Kaduna State Government is implementing the policy of six months paid maternity leave for working mothers in the civil service to enable them practice exclusive breast feeding.
The Deputy Governor, Dr Hadiza Balarabe who disclosed this on Friday, noted that the six months was extended from the earlier three months which was for decades the conventional maternity leave granted to women across all Ministries, Departments and Agencies (MDAs).
Dr Balarabe further said that Kaduna state has also established creches at the Ministry of Human Services and Social Development as well as the Planning and Budget Commission, ‘’to support lactating mothers to continue to breastfeed their infants, even after resuming work when their maternity leave expires. ‘’
‘’This will lead to increased productivity of the working mother. The state is also considering plans on how to expand the creation of these creches cross other MDAs,’’ the Deputy Governor pointed out.
According to her, the state government, through the leadership of Malam Nasir El-Rufai has also established nutrition corners across the 23 local governments, to provide nutrition counseling and practical demonstrations on how to adequately prepare food and feed infants aged six to 59 months, with the support of UNICEF.
‘’Development Partners have also been instrumental in supporting the state both technically and financially in ensuring that we scale up optimal nutrition interventions to our mothers, children, and in some cases the entire household and communities,’’ she said.
In a press briefing to commemorate the World Breast Feeding Week on Friday, Dr Balarabe said that the government hopes that the private sector and federal agencies in Kaduna state will follow suit.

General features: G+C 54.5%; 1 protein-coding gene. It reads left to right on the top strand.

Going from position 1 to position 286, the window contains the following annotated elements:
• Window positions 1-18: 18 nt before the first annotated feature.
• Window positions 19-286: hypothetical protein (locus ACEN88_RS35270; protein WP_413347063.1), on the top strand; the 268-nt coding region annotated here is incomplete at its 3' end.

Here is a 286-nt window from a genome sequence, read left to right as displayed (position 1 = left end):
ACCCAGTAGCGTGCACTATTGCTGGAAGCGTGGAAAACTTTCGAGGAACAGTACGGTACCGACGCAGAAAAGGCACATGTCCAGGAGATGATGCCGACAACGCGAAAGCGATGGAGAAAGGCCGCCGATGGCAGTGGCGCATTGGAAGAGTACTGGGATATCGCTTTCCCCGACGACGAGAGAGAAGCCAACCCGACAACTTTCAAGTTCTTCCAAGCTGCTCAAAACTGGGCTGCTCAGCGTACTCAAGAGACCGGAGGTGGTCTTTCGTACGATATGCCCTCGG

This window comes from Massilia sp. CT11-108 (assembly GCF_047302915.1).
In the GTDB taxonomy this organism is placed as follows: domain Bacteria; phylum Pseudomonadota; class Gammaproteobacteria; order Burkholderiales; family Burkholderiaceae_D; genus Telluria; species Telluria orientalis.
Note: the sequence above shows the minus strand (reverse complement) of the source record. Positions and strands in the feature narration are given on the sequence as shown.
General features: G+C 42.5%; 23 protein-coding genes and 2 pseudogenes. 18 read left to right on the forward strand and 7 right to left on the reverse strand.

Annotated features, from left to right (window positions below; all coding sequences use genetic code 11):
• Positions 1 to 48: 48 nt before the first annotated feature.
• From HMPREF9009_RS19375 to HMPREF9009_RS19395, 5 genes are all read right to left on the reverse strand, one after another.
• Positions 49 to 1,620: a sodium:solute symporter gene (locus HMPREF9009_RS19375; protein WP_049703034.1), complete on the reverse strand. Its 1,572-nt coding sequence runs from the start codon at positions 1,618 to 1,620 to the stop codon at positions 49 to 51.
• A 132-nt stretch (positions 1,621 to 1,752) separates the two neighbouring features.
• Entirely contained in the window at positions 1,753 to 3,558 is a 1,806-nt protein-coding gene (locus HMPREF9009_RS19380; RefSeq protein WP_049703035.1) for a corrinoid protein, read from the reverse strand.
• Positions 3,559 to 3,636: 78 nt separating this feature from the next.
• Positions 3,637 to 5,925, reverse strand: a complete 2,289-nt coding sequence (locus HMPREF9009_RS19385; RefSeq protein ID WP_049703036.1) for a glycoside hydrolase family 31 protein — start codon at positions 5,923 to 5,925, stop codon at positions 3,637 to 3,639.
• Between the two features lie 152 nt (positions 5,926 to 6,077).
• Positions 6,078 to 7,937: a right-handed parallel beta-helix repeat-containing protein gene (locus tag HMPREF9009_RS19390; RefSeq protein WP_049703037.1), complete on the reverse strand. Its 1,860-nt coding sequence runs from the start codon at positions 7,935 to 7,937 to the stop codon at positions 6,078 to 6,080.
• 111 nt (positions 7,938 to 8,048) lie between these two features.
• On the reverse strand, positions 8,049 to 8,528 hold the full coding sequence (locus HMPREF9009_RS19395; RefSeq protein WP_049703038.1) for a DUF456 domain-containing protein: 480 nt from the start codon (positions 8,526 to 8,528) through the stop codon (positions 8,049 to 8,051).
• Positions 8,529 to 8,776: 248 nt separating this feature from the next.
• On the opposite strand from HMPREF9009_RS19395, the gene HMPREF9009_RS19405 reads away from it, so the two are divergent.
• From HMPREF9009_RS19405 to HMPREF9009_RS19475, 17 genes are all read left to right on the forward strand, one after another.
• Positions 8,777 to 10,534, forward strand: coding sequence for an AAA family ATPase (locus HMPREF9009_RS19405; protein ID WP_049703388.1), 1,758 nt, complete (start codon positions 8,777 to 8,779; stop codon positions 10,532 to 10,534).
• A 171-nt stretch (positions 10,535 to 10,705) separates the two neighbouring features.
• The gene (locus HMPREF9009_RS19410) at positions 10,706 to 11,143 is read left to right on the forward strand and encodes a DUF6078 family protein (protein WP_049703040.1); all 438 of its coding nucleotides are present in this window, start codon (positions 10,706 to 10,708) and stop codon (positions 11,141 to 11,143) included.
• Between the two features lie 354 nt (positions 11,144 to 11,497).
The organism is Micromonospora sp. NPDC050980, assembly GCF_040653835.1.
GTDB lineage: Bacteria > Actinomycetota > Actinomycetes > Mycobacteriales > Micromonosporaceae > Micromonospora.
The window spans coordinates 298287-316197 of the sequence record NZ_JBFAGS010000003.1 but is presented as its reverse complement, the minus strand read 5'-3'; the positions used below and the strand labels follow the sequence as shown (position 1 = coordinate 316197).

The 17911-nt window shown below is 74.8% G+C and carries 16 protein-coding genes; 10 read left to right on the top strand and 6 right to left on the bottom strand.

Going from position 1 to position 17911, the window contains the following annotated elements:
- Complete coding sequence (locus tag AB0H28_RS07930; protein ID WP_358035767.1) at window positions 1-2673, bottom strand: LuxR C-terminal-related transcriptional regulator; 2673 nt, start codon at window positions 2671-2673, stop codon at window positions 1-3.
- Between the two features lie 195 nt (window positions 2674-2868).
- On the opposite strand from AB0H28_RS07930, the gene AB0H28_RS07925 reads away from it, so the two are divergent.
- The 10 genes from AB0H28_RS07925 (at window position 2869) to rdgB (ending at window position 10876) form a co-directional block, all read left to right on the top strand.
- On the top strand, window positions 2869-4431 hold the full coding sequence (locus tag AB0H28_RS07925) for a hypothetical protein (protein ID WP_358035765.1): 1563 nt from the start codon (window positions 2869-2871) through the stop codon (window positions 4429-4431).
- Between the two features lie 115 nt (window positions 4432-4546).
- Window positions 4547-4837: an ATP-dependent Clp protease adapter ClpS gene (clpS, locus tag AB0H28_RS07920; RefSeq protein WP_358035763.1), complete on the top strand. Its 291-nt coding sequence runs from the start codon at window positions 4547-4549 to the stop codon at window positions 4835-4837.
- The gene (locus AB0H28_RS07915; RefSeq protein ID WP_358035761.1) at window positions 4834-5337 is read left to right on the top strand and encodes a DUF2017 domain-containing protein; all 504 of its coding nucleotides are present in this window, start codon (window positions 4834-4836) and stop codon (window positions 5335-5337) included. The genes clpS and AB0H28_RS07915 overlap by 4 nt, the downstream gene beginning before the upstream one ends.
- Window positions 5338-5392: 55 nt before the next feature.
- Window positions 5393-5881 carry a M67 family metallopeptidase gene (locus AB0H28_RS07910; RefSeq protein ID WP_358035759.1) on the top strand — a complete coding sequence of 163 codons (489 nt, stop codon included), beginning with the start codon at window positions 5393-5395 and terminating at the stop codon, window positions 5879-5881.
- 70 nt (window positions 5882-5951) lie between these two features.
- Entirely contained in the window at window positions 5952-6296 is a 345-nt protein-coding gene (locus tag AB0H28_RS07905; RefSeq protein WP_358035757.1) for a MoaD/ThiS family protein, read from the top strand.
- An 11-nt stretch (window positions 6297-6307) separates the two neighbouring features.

Dr Balarabe also said that ‘’healthcare workers have also been trained with Infant and Young Child Feeding (IYCF) interventions set-up across 17 LGAs of Kaduna state, with the hope that before the end of 2021, the IYCF services will be expanded to the remaining five LGAs.’’
The Deputy Governor, who is a medical doctor, also listed the benefits of exclusive breast feeding, which include a stronger immunity to babies.
According to her, it also reduces the risk of diseases and infection via provision of nourishment including vitamins, minerals and other protective shield to the child, aids general growth, development, and improved cognitive function of the child.
‘’Breastfeeding is therefore a shared responsibility, and it involves me, you, our family members, the community, LGAs and the entire state. This is to ensure that we provide a conducive environment for our mothers to give the maximum quantum of care to our infants and young children,’’ she added.
Dr Balarabe who noted that this year’s theme is “Protect Breastfeeding: A shared Responsibility’’, said that the world breastfeeding week (WBW) was established in 1992 by the World Alliance for Breastfeeding Action (WABA) to address issues relating to poor early breastfeeding.